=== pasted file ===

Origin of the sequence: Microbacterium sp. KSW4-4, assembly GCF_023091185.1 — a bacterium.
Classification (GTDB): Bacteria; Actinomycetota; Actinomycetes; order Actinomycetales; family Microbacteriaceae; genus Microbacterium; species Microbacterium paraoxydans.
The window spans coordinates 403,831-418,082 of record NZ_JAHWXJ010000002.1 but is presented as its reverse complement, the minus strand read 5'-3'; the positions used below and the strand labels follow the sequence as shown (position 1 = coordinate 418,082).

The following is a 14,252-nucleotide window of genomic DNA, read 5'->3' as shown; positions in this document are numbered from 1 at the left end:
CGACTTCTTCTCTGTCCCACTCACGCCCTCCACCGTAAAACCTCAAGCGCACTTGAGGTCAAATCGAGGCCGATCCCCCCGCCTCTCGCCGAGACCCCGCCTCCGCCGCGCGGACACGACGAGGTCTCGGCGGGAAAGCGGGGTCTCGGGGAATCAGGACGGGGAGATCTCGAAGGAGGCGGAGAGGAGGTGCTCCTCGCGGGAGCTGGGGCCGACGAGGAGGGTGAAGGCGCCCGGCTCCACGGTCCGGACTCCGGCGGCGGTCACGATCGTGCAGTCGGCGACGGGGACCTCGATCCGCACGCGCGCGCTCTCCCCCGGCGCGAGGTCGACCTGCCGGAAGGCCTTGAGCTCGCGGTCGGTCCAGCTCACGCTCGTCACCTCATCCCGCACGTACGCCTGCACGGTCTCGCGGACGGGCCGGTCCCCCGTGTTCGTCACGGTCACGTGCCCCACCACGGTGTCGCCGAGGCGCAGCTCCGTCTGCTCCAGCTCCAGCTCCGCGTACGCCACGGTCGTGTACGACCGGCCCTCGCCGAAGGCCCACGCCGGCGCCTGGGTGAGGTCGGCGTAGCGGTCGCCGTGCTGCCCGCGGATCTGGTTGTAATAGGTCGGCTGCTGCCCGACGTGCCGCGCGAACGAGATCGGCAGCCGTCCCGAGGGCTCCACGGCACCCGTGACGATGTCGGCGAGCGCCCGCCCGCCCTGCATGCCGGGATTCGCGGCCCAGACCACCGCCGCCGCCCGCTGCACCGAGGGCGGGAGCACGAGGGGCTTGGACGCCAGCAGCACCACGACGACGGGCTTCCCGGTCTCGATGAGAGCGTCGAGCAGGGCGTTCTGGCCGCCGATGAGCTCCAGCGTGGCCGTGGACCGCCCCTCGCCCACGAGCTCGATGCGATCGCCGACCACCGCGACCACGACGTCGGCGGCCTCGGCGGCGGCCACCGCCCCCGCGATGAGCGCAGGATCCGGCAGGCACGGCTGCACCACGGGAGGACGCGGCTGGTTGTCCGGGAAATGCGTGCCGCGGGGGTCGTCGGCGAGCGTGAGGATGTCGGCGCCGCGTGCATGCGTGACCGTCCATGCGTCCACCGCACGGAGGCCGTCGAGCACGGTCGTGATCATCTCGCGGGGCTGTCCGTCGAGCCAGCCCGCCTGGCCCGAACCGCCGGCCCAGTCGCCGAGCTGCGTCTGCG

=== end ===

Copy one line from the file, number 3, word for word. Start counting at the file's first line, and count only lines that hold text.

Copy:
The window spans coordinates 403,831-418,082 of record NZ_JAHWXJ010000002.1 but is presented as its reverse complement, the minus strand read 5'-3'; the positions used below and the strand labels follow the sequence as shown (position 1 = coordinate 418,082).